Three Sisters and a Priest / Suicide Club Review – Malin

nytheatre.com review
reviewed by Ed Malin · October 5, 2012

Two very different works from veteran playwright Mario Fratti’s are being presented at Theater For The New City: The Suicide Club (2001) and Three Sisters And A Priest (2008).

In The Suicide Club, Dora (Maria Deasy) laments her lack of connection with her grown-up son Stefano (Conor Moore). Stefano still lives at home, but is out late doing who knows what. Dora, whose husband left her several years ago, has found a support group of parents whose children have taken their own lives and pretends that she is in the same situation so she can join. It sounds creepy but somehow when Dora is meeting with fellow bereaved mother Anna (Cheryl Freeman) there is a comic ending. If you’re like me, you will have a moment where you consider if some of your closest emotional connections may be dead or dying. This is the shorter play of the evening.

Three Sisters And A Priest riffs off Pope Jean-Paul II’s statement in 1999 that heaven and hell should be considered states of mind as opposed to physical places. Sonia (Carol Tammen) and Rita (Deborah Offner) are sisters in their sixties. Still reeling from the Pope’s announcement, they call Father Luigi (Mark Ethan Toporek) to visit them in their opulent home. Their other sister Tina (Maria Deasy) lies ill in her bedroom offstage. The sisters have lived “good” lives and have given money to the church over the years. They wonder if they would have done these things if they weren’t afraid of being punished in a lake of fire. They question the Pope’s sanity, given the stress from the multiple attempts on his life. Father Luigi has a lot to answer for. Did the Pope speak the truth? After all, science has not yet found Hell anywhere beneath the Earth’s crust. The sisters want to know what else the Church has not shared with the public. Maybe they could have given their money directly to the poor. Father Luigi assures them that their money has gone towards spreading the faith in Africa, and notes how many martyrs and saints have been recognized by the Pope. The sisters ask where the martyrs will go now, if not to Heaven. One sister admits she was in love with their last Priest, now deceased, but did not ask him to break his vows. She regrets the happiness they could have shared. Their other sister is barely clinging to life in the next room, and one has to wonder if she can survive such a change in worldview.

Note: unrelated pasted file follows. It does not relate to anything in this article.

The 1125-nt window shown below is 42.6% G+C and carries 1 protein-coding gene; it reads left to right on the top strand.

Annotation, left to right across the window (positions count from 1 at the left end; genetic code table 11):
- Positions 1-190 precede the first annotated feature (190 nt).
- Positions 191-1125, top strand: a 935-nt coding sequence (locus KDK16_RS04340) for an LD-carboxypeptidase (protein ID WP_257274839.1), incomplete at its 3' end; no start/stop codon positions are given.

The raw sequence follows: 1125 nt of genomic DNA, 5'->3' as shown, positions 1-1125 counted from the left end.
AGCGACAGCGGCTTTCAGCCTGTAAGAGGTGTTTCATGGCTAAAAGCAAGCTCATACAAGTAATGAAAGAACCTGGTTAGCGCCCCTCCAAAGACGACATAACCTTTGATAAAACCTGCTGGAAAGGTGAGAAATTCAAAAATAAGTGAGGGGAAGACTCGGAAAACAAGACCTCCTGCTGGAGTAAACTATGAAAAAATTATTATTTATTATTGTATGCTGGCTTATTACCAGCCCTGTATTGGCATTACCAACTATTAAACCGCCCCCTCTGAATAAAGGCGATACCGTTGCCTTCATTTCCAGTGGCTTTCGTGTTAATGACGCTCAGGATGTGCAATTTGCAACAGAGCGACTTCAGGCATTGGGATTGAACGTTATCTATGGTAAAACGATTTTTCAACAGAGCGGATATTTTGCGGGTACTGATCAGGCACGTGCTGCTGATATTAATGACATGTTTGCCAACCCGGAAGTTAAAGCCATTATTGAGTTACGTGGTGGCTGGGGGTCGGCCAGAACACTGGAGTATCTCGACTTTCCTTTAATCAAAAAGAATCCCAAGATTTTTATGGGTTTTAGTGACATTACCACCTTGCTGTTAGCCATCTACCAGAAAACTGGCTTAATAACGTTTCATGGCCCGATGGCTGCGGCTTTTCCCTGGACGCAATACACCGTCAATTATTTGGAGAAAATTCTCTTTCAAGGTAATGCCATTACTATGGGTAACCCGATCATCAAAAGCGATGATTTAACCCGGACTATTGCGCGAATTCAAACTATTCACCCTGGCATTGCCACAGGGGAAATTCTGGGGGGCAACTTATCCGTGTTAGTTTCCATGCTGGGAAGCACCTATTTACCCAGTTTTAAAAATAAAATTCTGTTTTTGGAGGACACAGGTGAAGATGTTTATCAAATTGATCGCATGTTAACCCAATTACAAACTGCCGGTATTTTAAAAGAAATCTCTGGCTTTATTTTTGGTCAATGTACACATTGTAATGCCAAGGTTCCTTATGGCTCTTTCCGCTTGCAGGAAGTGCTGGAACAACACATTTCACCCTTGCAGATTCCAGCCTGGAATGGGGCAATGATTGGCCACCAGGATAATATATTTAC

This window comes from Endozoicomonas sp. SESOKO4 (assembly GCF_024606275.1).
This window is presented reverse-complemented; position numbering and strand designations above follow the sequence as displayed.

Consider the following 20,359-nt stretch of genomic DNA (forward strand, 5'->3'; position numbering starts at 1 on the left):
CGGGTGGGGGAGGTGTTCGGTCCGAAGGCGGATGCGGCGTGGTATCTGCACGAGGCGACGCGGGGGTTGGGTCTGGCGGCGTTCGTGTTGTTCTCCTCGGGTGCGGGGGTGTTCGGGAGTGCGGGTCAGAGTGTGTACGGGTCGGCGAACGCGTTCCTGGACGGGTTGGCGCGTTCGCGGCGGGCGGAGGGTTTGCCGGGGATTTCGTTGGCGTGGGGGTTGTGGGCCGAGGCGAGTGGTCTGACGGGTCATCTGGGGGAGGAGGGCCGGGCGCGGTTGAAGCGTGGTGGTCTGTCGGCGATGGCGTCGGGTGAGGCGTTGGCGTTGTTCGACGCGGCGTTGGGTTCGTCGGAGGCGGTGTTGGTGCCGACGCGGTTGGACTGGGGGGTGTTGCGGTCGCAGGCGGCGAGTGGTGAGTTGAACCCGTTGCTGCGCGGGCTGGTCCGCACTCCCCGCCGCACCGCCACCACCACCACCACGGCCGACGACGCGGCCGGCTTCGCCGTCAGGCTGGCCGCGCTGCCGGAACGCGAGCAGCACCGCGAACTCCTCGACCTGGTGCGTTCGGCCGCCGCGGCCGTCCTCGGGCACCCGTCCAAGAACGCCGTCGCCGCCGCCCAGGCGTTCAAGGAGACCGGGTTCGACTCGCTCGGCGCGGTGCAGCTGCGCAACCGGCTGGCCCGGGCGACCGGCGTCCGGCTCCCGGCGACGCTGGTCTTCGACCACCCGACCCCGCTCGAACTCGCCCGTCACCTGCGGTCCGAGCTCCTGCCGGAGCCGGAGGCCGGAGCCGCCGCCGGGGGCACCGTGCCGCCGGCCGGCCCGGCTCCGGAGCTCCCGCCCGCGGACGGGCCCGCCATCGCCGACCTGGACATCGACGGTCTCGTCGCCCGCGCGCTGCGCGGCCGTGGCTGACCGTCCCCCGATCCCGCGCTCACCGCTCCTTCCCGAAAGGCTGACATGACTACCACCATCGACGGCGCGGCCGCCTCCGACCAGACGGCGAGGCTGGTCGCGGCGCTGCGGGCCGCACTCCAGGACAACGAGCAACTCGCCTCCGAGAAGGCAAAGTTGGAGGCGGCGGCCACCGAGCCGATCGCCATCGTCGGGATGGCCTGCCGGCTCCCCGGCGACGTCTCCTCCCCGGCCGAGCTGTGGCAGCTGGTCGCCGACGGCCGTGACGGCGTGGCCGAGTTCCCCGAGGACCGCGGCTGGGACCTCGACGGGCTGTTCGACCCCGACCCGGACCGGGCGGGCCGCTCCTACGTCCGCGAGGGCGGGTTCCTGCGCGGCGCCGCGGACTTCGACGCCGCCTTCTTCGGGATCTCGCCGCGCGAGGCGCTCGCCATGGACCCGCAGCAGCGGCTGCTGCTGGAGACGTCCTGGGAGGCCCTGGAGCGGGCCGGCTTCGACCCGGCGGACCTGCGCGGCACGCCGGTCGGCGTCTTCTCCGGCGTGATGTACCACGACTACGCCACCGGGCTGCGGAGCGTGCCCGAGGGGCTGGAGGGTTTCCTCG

Mario Fratti’s plays go right into everyday situations and pose questions that for many are almost beyond imagining. Can the Christian religion, focused on God becoming a physical man, say that Hell imagery is just an idea from “really good poems” and survive? To what extent do people need moral guidance, and what do they really need to feel happy? These plays, like the rest of Mr. Fratti’s extensive output, promote lively discussion. You don’t have to be Catholic, or Italian, to be intrigued; his plays have been translated into 19 languages. Stephan Morrow has had lots of experience with Fratti’s plays, and it shows, especially in the more serious Three Sisters And A Priest. Across Mark Marcante’s beautiful sets, complete with columns in the living room of the second piece, the drama unfolds slowly but surely. All the performers are skilled, the standouts for me being sisters Carol Tammen and Deborah Offner, who go through every emotion from anger, sadness, and regret to moral superiority and then inertia, and their Priest Mark Ethan Toporek, who similarly dances through their arguments in an effort to stay in control.